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"I Fight Because I Am Alive": An interview with Davi Kopenawa Yanomami

ALARMED BY REPORTS OF THE desperate situation of the Yanomami of Brazil, the American Anthropological Association resolved to take the unprecedented step of appointing a special commission to investigate matters and recommend actions in support of the Yanomami. Davi Kopenawa Yanomami, the chief spokesman and leader of the Brazilian Yanomami, served as a consultant to the commission; this interview was recorded as his contribution to its support.

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A Decade of Cultural Survival Quarterly

With this issues, Cultural Survival Quarterly begins its tenth year. And in 1992, Cultural Survival, Inc, will be twenty. Over these time spans, the magazine and the organization have come into their own, making this a fit time to reflect on where we have come and where we are going.

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Cultural Survival Canada - 15.3

Algonquin of Barriere Lake

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Effecting International Change

CURRENTLY, NO INTERNATIONAL convention is discussing the question of intellectual property rights (IPR) for indigenous people. Some progress is being made toward that goal, however. Many UN agencies and governmental and nongovernmental organizations realize the significance of indigenous knowledge and IPR in science, agriculture, and drug development. INTERNATIONAL LABOR ORGANIZATION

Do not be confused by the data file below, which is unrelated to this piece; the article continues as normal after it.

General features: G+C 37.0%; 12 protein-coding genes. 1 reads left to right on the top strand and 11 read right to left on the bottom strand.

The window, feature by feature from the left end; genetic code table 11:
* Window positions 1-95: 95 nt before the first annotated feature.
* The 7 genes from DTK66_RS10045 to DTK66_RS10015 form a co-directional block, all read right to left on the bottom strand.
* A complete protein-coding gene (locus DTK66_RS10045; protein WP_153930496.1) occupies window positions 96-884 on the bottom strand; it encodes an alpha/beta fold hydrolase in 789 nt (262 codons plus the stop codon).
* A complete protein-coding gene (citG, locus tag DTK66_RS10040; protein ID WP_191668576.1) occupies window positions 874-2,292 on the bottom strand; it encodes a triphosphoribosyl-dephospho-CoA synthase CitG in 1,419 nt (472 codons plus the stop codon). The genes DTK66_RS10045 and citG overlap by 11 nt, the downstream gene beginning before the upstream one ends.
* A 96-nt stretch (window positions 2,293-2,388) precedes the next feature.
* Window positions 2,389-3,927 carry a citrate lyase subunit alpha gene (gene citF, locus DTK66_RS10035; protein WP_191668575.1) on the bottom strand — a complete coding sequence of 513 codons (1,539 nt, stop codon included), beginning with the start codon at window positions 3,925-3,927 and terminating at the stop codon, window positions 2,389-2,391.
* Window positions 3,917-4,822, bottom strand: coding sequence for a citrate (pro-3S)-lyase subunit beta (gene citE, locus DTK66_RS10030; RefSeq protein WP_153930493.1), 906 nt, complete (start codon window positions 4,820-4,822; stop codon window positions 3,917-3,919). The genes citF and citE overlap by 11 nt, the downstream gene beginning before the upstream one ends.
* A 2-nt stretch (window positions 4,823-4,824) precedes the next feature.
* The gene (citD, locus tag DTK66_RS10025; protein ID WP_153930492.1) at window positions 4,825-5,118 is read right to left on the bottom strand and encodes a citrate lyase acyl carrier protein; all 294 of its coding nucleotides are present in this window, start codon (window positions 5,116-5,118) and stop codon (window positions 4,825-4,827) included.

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Folklore, Tradition, or Know-How? The ethnopharmacological approach to. drug discovery depends on our ability to value non-Western knowledge of medicinal plants

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Indigenous Knowledge and Biodiversity: Global commons or regional heritage?

THE DEVELOPING WORLD IS home to the bulk of the world's genetic diversity and customary knowledge of plant uses. The developed world, with its growing sophistication in biochemistry, genetic engineering, and biotechnology, holds the means to develop such resources. With cultural and environmental change, however, both biodiversity and customary knowledge are being lost at an increasingly rapid rate. The race for this wealth of information has begun.